As you could guess from the opening lines, I went motocross riding with the Husqvarna TX 300. I was curious to see how well it would cope with big air. The first impression on a brand new, loamy track was that the 300 is flexible and responsive from the bottom and it feels nimble and light. The jetting was a bit off for the five-degree temperature; rich on top and with a slight hesitation from a closed throttle. Going down to a 420 main jet, from the stock 430, made the top-end come to life. That motor can be lugged but it can also sing on top and it pulls with authority across the whole rev range. No wild burst or hard-to-manage torque peak, just a potent forward thrust that keeps the rear Dunlop Geomax AT81 hooked up. I played a bit with the air screw, but with the good traction that day I did not spend too much time trying to get it perfect. I was pleasantly surprised that I could hit all the jumps, long tabletops and doubles, without any worries about the landing. The fork and shock would use all the stroke, a bit more than with an MX-only machine, but I had no harsh bottoming anywhere even if there were some tires marks in the fenders. By turning in the hand-operated compression adjuster on the AER fork I found a plush, compliant ride that would still cope with big hits. I had to back off the spring pre-load to near zero on the shock to get the sag to 105 mm for my 65 kg weight, but it also worked great, no kicking. And, of course, I could blitz the rolling jumps and whoops sections. I was faster than on my 450 but quite a bit short of what the bike felt capable of. The balanced feel of the chassis complements the good compliance of the WP suspenders so I could hit any line I wanted in corners, flat, bermed, or rutted. All good but I wanted to see what the TX 300 would do on less than perfect traction conditions.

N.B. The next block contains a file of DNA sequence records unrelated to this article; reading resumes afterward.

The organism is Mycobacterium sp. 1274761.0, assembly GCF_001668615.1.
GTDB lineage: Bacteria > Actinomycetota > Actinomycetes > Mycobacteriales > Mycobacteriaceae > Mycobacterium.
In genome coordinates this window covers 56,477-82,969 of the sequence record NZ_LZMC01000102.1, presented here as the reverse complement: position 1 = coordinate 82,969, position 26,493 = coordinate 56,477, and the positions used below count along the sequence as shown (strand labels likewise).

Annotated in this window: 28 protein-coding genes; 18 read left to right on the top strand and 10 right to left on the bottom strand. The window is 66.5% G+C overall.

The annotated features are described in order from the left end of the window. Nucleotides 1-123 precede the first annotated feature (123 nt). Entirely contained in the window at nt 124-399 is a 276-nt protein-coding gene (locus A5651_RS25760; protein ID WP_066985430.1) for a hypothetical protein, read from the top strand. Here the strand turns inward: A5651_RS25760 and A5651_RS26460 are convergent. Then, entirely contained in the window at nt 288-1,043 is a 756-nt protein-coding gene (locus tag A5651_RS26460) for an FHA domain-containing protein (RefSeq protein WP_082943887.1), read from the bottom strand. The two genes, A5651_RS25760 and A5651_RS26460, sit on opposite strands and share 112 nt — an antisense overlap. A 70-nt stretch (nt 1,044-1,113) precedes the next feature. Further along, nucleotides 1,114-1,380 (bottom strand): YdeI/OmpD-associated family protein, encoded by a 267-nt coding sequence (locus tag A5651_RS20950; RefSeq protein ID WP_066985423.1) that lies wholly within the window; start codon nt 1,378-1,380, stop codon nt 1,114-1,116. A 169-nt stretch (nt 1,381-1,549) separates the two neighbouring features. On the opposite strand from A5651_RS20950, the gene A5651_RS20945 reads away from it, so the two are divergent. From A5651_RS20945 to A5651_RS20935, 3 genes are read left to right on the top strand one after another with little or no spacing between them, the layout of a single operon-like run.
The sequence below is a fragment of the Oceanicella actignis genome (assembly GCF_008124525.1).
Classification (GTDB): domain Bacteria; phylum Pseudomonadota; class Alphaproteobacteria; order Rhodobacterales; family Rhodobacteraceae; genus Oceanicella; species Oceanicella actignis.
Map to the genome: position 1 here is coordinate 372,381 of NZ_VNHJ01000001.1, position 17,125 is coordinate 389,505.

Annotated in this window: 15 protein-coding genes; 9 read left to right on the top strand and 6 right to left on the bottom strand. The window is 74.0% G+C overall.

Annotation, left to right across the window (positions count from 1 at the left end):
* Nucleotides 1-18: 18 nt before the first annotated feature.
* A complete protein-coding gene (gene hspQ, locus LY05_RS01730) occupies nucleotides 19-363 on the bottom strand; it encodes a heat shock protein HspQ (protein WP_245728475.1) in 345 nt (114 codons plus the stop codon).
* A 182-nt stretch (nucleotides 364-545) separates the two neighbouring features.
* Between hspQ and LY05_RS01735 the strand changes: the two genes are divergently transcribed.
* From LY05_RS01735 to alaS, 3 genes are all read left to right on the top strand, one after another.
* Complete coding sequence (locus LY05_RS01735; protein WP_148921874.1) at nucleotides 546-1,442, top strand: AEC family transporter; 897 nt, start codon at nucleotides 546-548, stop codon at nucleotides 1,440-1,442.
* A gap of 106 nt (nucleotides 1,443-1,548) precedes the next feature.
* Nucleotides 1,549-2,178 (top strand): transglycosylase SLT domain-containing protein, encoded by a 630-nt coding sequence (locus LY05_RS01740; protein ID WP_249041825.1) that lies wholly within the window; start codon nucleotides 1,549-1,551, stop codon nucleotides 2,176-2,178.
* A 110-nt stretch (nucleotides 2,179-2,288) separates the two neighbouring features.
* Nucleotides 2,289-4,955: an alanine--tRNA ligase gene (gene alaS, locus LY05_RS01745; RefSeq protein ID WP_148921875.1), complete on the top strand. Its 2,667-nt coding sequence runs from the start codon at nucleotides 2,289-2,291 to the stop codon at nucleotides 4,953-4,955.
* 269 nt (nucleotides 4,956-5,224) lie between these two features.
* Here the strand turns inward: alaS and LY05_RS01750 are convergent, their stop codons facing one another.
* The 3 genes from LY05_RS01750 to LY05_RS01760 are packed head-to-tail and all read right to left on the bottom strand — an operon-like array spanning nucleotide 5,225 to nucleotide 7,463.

I went to a hard-packed track with a watering system out of service, bone dry and dusty. There I wanted to soften the initial hit when cracking the throttle open. I could not get it perfect with just the air screw, going from slightly rich and hesitant to a tad lean off throttle, but with the ignition map on the smooth option, I could find a smooth enough setting. I learned when I dropped the bike back to Husqvarna Canada that an optional needle fixed that off-throttle response issue. Still with the smooth bottom-end power of the 300 I quickly got my head around finding the front-to-rear balance with the right grip to navigate the flat turns without pushing the front or spinning the rear too much. The supercross style obstacles of that track were dealt with easily, but I knew I could not over- or under-jump like a noob on the bigger obstacles. Not that I’d feel like doing that on a motocrosser but I know it would be a little bit less painful if that happened.

My off-road testing was nothing like I wanted it to be; heavy rains and/or snow made me wish I was living farther south but I still got a taste of the Husky in the woods. With just adjusting the damping, front and rear, the TX 300 was supple enough for a day dealing with rocks and roots covered with wet, somewhat frozen leaves. My riding buddy that day, Sylvain, had an easier time on his Husaberg 300 TE (an ancestor closely related to the Husqvarna) with his enduro-specific suspension set-up, especially so at the start of the ride before I opened the adjusters some more on both ends of my mount. A little less pressure in the fork would have helped some more but I did not have the small provided pump with me. The more my confidence grew, the better the TX 300 responded. First gear is low enough for tight going, the power down low tractable. In sixth it is plenty fast for open spaces. It is a closed-course race-ready bike and I must say that I was not up to the speed it can generate on that day, riding with a sore wrist. No fault of the bike, I’m making an excuse here. I just want to get that Husqvarna TX 300 again and put some more time on it!